Last fall we had two of our children evaluated by a psychologist regarding the possibility/probablity of learning disabilities. One daughter we new without a doubt, we just wanted an official report for her records. The other daughter was mostly for my own sanity as I felt like I was beating my head against the wall. Her learning quirks are not just my imagination.
We saw the same psychologist again for a diagnosis for our son. As I was lamenting that I should have caught this sooner, she said “don’t beat yourself up”. Her point of view was that while he may have been diagnosed earlier in a classroom, it would have been because he was struggling and would have potential slipped through the cracks. The fact that he was home meant we were adjusting most everything to play to his strengths. As an aside, this particular psychologist is a gem! She is very pro homeschooling and very complimentary. It’s her opinion that are children are thriving in our homeschool environment despite their learning quirks. I wish I would have recorded her words so I could listen to them each morning before we started our day. Homeschooling special needs and quirky kids means positive affirmations are hard to come by. They aren’t out winning accolades and awards for their achievements at every turn. Not that homeschool parents do what they do for the awards, but teaching special needs children is a test of perseverance.
Does a Diagnosis Make a Difference?
I would argue that a diagnosis does make a difference and can be a game changer for the child and the family. For one of our daughters the “officialness” was mainly for record keeping purposes (for now). A report that I could add to her file so I never appeared negligent in her education. The other daughter just confirmed what we suspected and took some of the pressure off (of me!). It wasn’t just an issue of her and I clashing, she truly has some deficiencies. Not that I’m happy she struggles, but it has better equipped me to adjust my expectations and focus more on building on her strengths. A diagnosis can also mean there is a reason behind the struggle. So many kids think “I am dumb”. They aren’t! They just learn in more non traditional ways. I know I felt validated for always having a more relaxed approach to learning.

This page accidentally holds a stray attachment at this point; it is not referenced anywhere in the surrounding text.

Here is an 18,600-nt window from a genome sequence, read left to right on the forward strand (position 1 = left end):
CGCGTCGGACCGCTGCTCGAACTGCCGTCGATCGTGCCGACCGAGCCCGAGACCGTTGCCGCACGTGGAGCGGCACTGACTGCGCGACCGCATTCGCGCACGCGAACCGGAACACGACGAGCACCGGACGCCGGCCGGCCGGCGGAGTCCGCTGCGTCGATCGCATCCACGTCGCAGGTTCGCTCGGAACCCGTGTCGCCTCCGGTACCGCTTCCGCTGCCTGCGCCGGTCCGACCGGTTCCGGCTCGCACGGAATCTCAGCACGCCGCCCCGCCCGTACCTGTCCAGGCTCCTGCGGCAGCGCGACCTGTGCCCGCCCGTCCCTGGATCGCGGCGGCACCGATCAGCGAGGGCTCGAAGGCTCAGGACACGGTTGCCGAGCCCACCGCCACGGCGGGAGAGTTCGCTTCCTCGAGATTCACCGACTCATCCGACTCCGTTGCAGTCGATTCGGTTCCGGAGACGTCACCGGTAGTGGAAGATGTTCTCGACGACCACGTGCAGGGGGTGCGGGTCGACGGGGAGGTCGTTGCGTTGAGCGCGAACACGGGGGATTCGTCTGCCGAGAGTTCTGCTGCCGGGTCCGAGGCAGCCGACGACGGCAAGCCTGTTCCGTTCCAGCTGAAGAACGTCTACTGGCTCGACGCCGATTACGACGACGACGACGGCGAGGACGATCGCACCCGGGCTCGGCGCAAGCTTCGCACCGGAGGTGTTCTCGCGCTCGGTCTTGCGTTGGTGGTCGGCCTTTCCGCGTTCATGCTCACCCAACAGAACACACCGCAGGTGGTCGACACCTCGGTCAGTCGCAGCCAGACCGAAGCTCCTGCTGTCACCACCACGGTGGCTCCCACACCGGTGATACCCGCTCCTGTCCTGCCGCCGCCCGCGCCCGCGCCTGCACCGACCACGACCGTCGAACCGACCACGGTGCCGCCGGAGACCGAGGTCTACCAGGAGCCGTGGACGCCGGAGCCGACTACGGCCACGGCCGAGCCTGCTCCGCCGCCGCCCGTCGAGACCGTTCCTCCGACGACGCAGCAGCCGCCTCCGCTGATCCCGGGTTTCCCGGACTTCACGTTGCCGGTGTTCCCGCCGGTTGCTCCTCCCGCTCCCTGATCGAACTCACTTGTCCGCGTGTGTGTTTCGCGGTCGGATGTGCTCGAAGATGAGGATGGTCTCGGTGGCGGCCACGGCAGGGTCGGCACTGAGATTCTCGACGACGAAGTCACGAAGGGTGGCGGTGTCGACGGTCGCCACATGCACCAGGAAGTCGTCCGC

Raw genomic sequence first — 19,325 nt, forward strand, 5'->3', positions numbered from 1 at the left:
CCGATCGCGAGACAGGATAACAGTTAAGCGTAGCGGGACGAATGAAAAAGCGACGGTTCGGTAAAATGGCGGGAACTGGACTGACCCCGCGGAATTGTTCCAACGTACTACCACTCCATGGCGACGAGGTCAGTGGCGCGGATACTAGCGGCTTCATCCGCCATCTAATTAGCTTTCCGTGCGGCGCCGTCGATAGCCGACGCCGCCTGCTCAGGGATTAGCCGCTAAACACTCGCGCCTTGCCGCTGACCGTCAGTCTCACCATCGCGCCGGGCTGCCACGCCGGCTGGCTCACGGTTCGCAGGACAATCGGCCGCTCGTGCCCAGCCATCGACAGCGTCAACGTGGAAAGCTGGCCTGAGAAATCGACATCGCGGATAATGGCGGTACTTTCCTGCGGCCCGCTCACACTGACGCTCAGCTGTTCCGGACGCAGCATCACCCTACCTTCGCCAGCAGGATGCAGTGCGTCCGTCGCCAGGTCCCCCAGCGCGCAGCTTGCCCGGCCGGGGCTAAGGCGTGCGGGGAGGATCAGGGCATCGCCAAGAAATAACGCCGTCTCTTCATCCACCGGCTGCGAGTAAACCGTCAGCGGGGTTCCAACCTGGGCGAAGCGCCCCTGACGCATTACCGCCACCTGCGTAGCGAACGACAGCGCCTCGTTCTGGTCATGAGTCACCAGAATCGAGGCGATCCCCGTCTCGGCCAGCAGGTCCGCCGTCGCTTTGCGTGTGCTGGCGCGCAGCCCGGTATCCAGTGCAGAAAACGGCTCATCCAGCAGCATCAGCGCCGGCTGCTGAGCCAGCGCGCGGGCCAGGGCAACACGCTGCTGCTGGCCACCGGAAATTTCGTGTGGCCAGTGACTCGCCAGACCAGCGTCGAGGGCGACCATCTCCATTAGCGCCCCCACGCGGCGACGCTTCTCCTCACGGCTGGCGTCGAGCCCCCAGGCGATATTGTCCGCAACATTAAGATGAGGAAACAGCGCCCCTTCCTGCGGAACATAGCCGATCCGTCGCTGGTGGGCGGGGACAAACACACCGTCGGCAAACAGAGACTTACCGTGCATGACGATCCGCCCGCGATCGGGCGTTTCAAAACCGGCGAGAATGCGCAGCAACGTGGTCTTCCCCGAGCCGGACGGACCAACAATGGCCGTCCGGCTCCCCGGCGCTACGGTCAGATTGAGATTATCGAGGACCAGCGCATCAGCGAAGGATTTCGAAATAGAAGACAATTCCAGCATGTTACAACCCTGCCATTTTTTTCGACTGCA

Working with a Label
A label does not change anything except perhaps our plan of attack. The overall goals are the same, we want our children to function to the best of their ability. How we get their will look different for everyone. Quirky kids can be particularly interesting because they can excel in many areas, yet struggle mightily in others. It can make purchasing curriculum interesting! No purchasing a boxed curriculum for a child that reads at a 3rd grade level, does math at a 1st grade level, and works through science concepts at a 5th grade level.
Adjust Curriculum to Fit Needs
The biggest tip to homeschooling effectively is to know a child’s learning strengths and weaknesses and adjust curriculum accordingly. Easier said than done, but I would argue most parents know their children more than they even realize. I think that’s why as homeschoolers we tend to change and/or modify curriculum frequently. We read a description online, product sounds like a perfect fit but until we are actually using it with our quirky child we just don’t know for sure.
It’s very difficult to set a workbook in front of a child that reads slowly and writes even more slowly and expect he or she to be jumping for joy over learning. It’s not going to happen. This is also a time that “keep your eyes on your own work” comes even more into play. Comparison really IS the thief of joy. Don’t even go there!
Homeschooling quirky learners often means slow progress. Like life, homeschooling is a marathon not a sprint. The goodness comes from getting up each day, meeting the challenge and not being discouraged by the day to day gunk and to keep the big picture at the forefront.